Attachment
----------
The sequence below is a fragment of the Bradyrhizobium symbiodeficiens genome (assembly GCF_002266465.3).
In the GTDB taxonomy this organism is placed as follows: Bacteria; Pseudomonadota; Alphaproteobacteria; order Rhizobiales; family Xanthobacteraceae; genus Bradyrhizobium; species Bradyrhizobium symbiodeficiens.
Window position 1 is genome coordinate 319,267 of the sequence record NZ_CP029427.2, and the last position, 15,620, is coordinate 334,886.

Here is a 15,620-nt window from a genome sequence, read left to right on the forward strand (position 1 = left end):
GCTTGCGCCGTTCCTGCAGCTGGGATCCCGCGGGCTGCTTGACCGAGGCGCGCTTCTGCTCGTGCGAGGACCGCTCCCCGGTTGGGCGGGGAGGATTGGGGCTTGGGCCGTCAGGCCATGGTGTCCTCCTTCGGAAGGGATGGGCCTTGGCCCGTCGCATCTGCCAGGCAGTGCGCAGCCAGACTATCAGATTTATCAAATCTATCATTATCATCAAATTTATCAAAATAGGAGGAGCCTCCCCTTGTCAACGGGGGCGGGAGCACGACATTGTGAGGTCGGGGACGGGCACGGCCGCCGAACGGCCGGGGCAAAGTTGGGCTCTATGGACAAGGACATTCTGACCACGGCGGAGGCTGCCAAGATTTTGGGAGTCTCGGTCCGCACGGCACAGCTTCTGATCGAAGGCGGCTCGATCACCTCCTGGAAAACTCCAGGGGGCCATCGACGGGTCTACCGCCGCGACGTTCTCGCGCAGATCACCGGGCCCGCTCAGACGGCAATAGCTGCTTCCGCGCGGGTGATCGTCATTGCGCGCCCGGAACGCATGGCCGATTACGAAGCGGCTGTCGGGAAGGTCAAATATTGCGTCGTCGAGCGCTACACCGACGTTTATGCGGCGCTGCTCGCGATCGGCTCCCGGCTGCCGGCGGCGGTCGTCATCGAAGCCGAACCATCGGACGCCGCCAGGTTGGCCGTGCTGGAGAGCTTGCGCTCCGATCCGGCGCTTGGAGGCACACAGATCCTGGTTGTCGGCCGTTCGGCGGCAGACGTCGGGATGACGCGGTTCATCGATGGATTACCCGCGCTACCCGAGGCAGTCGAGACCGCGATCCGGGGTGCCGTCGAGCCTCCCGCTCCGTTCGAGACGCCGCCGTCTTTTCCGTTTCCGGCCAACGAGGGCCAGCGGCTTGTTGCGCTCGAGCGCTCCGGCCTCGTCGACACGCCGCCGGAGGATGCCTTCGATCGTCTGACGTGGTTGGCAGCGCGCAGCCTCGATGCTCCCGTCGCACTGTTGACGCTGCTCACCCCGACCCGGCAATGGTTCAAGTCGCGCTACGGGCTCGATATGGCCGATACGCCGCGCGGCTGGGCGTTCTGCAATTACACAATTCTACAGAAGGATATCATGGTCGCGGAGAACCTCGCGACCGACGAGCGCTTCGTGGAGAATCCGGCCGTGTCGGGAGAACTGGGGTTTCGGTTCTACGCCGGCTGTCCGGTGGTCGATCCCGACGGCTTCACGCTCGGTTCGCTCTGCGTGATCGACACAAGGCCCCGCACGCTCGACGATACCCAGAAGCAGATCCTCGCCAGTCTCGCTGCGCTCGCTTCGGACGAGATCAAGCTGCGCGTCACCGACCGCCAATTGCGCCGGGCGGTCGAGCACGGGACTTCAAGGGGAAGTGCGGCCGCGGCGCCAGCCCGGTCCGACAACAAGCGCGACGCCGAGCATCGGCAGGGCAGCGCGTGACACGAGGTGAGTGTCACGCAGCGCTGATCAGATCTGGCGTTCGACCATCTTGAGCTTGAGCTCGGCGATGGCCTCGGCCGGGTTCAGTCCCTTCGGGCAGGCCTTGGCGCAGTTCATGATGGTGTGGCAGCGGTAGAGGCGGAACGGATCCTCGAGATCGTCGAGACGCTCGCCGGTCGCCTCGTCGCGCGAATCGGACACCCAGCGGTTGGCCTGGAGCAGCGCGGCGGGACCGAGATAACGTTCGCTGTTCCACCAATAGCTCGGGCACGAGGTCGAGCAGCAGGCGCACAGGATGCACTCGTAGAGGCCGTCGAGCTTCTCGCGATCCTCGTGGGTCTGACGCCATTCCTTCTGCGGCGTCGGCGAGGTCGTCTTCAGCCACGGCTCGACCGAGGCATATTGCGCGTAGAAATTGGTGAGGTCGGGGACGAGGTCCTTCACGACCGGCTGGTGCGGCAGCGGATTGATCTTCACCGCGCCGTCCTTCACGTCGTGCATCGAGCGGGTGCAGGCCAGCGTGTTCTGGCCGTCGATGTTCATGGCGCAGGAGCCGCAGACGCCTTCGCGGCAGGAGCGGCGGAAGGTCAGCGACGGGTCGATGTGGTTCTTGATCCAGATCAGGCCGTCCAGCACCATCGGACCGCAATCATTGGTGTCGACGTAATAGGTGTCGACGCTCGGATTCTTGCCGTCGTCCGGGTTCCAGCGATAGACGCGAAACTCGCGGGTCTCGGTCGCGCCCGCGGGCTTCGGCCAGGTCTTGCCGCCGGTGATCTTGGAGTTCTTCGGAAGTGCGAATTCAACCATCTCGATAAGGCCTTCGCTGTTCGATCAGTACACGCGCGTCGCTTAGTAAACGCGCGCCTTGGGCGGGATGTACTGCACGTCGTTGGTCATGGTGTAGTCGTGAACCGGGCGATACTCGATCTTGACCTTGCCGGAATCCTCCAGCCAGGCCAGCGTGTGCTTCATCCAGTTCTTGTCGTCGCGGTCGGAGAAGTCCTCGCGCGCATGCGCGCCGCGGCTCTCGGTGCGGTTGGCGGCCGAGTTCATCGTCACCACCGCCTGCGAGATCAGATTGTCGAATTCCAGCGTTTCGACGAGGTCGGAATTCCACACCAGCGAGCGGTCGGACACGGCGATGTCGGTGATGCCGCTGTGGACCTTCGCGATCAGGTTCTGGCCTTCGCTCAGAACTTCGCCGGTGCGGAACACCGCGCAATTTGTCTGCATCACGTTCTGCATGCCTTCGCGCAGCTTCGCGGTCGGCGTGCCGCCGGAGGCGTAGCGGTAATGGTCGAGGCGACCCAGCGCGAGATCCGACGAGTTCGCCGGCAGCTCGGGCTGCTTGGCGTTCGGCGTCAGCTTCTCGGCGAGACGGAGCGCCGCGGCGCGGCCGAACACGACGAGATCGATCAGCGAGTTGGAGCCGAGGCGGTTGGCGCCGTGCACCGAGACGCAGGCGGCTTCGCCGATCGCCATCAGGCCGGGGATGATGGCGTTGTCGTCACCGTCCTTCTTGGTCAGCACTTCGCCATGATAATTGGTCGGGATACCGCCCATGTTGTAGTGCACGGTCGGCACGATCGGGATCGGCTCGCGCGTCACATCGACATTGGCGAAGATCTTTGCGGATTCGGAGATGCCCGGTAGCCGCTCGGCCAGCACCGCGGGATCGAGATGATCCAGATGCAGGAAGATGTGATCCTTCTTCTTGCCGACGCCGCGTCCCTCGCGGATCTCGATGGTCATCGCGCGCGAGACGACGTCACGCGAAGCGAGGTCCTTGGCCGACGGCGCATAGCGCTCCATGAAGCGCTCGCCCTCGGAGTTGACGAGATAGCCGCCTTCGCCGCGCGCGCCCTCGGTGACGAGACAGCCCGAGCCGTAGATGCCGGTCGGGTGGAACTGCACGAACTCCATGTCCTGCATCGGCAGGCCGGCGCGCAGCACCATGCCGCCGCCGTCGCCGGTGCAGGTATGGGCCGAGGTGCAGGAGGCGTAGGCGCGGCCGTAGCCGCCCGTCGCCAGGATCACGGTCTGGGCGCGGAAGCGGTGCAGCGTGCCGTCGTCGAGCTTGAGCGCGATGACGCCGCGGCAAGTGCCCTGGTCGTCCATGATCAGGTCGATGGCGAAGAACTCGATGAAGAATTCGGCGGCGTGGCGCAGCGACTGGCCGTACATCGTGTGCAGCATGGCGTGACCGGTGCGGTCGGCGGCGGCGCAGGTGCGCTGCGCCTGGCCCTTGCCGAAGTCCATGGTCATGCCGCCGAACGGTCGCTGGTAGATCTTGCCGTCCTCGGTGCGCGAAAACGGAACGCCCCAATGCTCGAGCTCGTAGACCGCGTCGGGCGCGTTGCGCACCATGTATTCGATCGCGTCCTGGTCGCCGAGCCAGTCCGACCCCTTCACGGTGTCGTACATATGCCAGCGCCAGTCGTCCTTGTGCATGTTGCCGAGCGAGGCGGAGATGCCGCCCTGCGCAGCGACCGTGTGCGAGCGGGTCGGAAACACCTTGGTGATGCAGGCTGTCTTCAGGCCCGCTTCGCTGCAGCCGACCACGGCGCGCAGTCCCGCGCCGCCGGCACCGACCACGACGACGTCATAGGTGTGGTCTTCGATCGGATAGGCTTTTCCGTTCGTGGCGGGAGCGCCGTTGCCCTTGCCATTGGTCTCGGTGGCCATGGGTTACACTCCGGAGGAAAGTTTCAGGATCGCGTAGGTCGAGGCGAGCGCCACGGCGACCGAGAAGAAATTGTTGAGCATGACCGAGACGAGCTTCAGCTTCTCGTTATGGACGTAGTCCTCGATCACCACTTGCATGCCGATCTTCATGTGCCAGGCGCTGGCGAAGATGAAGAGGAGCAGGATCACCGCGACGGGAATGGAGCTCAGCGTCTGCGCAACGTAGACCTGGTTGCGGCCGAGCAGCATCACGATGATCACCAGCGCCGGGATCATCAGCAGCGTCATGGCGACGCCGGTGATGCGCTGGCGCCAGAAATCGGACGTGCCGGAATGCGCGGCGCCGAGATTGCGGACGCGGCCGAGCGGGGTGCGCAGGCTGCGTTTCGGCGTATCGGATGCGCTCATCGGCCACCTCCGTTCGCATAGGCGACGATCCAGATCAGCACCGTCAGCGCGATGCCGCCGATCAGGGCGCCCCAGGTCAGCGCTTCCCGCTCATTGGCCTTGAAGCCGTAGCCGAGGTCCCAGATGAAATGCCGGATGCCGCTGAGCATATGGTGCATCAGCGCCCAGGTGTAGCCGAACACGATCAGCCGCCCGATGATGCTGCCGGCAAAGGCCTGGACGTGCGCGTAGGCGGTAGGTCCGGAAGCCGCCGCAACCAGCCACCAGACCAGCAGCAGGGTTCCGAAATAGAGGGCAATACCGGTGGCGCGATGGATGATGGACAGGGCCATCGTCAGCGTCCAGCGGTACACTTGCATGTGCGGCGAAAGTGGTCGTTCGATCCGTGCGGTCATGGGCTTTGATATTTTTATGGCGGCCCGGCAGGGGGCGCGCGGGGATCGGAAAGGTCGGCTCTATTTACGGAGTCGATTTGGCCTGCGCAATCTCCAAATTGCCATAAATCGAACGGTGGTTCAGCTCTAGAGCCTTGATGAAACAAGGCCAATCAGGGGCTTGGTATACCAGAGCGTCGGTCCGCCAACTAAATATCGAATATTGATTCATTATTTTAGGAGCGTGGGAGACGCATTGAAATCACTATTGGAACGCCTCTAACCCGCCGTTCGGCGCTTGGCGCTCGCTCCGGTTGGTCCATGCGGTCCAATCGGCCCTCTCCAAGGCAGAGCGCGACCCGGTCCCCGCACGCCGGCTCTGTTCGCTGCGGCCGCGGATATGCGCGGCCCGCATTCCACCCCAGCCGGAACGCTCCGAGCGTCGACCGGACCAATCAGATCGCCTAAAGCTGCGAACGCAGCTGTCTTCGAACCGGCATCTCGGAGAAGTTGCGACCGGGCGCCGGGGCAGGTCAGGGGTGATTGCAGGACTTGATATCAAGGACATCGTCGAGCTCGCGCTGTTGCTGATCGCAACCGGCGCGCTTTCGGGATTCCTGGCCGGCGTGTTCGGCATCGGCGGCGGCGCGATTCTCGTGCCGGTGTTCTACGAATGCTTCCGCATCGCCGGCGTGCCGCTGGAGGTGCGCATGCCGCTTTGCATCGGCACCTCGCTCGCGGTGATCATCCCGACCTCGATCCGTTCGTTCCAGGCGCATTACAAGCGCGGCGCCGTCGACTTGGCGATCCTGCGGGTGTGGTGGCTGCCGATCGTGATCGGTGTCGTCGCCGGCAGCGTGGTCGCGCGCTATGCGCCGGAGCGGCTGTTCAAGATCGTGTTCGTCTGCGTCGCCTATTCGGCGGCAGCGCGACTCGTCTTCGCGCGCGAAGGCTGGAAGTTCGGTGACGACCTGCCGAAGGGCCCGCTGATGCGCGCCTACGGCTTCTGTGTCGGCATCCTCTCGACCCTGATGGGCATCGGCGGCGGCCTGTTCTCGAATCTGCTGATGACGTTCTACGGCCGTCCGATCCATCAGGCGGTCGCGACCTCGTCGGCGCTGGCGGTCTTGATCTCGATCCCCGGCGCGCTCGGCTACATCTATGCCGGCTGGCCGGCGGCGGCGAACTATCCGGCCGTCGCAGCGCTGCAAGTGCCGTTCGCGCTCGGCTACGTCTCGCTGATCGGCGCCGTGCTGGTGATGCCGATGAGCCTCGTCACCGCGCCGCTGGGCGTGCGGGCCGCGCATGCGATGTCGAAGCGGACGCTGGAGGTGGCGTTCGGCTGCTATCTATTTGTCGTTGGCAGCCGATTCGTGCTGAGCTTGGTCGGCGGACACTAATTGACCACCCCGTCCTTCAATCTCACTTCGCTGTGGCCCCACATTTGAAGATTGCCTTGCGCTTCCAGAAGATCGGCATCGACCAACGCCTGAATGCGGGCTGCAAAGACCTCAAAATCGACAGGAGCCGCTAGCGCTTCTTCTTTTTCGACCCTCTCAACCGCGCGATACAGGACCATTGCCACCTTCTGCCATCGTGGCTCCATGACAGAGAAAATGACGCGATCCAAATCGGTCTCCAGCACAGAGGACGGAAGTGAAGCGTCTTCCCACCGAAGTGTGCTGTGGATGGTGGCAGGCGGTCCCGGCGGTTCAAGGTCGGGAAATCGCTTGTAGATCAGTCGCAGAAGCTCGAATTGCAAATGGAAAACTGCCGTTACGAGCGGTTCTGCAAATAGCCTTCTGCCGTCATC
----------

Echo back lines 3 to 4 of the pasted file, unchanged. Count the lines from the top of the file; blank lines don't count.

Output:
Window position 1 is genome coordinate 319,267 of the sequence record NZ_CP029427.2, and the last position, 15,620, is coordinate 334,886.

Here is a 15,620-nt window from a genome sequence, read left to right on the forward strand (position 1 = left end):